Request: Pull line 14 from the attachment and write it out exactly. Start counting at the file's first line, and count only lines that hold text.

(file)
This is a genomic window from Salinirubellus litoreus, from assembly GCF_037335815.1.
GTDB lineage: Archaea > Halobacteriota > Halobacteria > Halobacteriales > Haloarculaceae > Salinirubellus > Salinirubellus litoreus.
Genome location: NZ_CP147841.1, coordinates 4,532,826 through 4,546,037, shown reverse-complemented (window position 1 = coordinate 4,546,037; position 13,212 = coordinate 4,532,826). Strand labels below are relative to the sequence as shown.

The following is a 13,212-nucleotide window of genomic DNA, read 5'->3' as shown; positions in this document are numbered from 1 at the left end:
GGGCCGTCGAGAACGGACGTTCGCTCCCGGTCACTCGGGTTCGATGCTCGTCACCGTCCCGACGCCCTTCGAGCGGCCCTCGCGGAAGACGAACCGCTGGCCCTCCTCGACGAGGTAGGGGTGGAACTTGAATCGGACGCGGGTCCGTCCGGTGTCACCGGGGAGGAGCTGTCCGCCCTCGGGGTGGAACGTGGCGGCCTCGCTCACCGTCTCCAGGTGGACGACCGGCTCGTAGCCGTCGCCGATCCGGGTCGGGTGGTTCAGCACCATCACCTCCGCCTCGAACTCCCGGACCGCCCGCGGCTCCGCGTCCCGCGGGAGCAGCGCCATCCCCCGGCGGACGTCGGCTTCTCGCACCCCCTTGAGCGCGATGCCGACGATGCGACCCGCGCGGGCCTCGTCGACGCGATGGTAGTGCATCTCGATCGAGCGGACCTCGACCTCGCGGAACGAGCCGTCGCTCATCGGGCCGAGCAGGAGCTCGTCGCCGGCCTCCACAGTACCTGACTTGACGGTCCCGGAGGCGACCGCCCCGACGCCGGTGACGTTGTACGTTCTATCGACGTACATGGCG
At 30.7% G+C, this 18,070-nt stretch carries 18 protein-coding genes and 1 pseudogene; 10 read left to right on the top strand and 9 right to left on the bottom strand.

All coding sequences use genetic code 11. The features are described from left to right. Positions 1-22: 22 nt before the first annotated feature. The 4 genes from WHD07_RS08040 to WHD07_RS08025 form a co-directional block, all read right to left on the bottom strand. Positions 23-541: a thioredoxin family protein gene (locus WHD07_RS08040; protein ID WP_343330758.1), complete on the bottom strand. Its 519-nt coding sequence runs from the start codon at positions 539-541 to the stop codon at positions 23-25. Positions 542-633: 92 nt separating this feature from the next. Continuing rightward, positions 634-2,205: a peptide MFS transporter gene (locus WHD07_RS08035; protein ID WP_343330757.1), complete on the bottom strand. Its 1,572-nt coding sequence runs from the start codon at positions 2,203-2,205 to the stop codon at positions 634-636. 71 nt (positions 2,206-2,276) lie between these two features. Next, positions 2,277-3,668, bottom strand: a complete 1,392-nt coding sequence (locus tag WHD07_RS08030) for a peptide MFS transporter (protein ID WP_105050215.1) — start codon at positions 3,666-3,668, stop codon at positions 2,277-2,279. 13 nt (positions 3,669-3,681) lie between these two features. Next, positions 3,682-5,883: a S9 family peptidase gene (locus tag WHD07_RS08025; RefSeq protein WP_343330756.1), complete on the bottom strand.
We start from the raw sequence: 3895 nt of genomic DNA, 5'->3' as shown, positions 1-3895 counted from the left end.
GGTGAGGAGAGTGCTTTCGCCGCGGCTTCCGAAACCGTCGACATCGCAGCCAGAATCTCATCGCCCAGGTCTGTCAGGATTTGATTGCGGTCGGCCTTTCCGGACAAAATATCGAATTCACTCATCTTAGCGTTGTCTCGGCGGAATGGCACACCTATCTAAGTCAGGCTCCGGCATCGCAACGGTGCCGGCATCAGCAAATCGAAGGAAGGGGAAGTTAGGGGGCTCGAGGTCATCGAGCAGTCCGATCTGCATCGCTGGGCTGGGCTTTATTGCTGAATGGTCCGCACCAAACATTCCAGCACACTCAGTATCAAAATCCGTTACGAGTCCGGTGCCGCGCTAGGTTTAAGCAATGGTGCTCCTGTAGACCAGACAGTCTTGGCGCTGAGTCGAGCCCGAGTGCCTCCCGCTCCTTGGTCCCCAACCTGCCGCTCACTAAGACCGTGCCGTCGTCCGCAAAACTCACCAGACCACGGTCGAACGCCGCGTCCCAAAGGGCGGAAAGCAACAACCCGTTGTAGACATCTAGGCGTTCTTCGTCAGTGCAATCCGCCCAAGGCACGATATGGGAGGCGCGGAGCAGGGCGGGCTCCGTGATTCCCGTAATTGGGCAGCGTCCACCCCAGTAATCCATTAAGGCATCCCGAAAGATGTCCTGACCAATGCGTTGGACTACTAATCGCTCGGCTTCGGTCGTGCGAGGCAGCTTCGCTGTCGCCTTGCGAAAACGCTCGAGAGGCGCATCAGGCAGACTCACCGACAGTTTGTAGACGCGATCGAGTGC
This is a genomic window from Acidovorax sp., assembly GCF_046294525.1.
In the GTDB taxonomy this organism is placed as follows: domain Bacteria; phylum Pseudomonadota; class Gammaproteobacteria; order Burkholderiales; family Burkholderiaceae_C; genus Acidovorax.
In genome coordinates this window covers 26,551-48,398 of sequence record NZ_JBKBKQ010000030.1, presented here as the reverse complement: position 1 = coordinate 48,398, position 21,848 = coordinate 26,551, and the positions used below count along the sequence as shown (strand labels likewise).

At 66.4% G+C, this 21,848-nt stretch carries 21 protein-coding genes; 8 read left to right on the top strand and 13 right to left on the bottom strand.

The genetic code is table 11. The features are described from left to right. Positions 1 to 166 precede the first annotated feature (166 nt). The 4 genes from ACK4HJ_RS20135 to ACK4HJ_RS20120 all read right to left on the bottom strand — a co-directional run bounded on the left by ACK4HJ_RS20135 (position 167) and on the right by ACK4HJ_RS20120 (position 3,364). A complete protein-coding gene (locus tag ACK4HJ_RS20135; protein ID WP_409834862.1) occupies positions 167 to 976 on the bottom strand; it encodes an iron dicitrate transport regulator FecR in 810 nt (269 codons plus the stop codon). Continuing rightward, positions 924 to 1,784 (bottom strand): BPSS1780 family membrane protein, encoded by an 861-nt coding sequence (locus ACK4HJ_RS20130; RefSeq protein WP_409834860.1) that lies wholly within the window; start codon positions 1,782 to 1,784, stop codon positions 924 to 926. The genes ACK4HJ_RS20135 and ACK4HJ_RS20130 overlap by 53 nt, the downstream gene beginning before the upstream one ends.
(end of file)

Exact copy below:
The genetic code is table 11. The features are described from left to right. Positions 1 to 166 precede the first annotated feature (166 nt). The 4 genes from ACK4HJ_RS20135 to ACK4HJ_RS20120 all read right to left on the bottom strand — a co-directional run bounded on the left by ACK4HJ_RS20135 (position 167) and on the right by ACK4HJ_RS20120 (position 3,364). A complete protein-coding gene (locus tag ACK4HJ_RS20135; protein ID WP_409834862.1) occupies positions 167 to 976 on the bottom strand; it encodes an iron dicitrate transport regulator FecR in 810 nt (269 codons plus the stop codon). Continuing rightward, positions 924 to 1,784 (bottom strand): BPSS1780 family membrane protein, encoded by an 861-nt coding sequence (locus ACK4HJ_RS20130; RefSeq protein WP_409834860.1) that lies wholly within the window; start codon positions 1,782 to 1,784, stop codon positions 924 to 926. The genes ACK4HJ_RS20135 and ACK4HJ_RS20130 overlap by 53 nt, the downstream gene beginning before the upstream one ends.